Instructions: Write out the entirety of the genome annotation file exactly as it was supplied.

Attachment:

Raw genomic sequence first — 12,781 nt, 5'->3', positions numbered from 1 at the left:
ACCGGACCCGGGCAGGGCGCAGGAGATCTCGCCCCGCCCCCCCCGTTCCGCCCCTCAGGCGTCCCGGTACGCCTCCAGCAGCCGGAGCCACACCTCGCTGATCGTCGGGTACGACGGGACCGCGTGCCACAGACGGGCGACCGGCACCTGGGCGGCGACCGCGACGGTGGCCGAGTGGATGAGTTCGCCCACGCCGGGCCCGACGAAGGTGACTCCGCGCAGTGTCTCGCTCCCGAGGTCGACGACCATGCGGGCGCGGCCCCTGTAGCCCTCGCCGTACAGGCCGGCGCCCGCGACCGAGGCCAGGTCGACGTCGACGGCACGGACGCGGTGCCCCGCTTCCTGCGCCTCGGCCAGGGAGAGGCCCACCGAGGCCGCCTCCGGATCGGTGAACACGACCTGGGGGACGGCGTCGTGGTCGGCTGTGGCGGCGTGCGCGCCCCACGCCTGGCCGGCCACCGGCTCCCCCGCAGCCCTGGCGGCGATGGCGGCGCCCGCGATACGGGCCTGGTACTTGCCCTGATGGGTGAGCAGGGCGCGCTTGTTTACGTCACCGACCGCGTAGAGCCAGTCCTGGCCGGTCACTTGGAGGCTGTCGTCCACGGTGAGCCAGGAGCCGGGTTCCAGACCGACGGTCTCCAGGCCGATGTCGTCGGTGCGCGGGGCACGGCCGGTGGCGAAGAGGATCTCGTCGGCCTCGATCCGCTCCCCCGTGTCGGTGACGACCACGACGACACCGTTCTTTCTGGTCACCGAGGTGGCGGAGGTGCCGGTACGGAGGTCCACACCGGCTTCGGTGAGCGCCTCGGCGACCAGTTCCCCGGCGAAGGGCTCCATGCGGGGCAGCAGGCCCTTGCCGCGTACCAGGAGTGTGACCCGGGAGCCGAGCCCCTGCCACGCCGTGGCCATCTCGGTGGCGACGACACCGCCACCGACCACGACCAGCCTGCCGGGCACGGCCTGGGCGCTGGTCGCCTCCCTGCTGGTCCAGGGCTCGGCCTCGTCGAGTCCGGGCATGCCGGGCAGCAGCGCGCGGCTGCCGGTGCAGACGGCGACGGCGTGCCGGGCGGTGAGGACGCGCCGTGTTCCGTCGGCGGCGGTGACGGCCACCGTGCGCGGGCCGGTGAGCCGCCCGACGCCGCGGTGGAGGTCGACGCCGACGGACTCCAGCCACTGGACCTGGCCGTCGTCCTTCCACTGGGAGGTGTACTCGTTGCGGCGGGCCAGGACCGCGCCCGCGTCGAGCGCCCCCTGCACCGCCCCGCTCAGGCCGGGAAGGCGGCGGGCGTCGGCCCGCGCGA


Raw genomic sequence first — 12,781 nt, 5'->3', positions numbered from 1 at the left:
ACCGGACCCGGGCAGGGCGCAGGAGATCTCGCCCCGCCCCCCCCGTTCCGCCCCTCAGGCGTCCCGGTACGCCTCCAGCAGCCGGAGCCACACCTCGCTGATCGTCGGGTACGACGGGACCGCGTGCCACAGACGGGCGACCGGCACCTGGGCGGCGACCGCGACGGTGGCCGAGTGGATGAGTTCGCCCACGCCGGGCCCGACGAAGGTGACTCCGCGCAGTGTCTCGCTCCCGAGGTCGACGACCATGCGGGCGCGGCCCCTGTAGCCCTCGCCGTACAGGCCGGCGCCCGCGACCGAGGCCAGGTCGACGTCGACGGCACGGACGCGGTGCCCCGCTTCCTGCGCCTCGGCCAGGGAGAGGCCCACCGAGGCCGCCTCCGGATCGGTGAACACGACCTGGGGGACGGCGTCGTGGTCGGCTGTGGCGGCGTGCGCGCCCCACGCCTGGCCGGCCACCGGCTCCCCCGCAGCCCTGGCGGCGATGGCGGCGCCCGCGATACGGGCCTGGTACTTGCCCTGATGGGTGAGCAGGGCGCGCTTGTTTACGTCACCGACCGCGTAGAGCCAGTCCTGGCCGGTCACTTGGAGGCTGTCGTCCACGGTGAGCCAGGAGCCGGGTTCCAGACCGACGGTCTCCAGGCCGATGTCGTCGGTGCGCGGGGCACGGCCGGTGGCGAAGAGGATCTCGTCGGCCTCGATCCGCTCCCCCGTGTCGGTGACGACCACGACGACACCGTTCTTTCTGGTCACCGAGGTGGCGGAGGTGCCGGTACGGAGGTCCACACCGGCTTCGGTGAGCGCCTCGGCGACCAGTTCCCCGGCGAAGGGCTCCATGCGGGGCAGCAGGCCCTTGCCGCGTACCAGGAGTGTGACCCGGGAGCCGAGCCCCTGCCACGCCGTGGCCATCTCGGTGGCGACGACACCGCCACCGACCACGACCAGCCTGCCGGGCACGGCCTGGGCGCTGGTCGCCTCCCTGCTGGTCCAGGGCTCGGCCTCGTCGAGTCCGGGCATGCCGGGCAGCAGCGCGCGGCTGCCGGTGCAGACGGCGACGGCGTGCCGGGCGGTGAGGACGCGCCGTGTTCCGTCGGCGGCGGTGACGGCCACCGTGCGCGGGCCGGTGAGCCGCCCGACGCCGCGGTGGAGGTCGACGCCGACGGACTCCAGCCACTGGACCTGGCCGTCGTCCTTCCACTGGGAGGTGTACTCGTTGCGGCGGGCCAGGACCGCGCCCGCGTCGAGCGCCCCCTGCACCGCCCCGCTCAGGCCGGGAAGGCGGCGGGCGTCGGCCCGCGCGA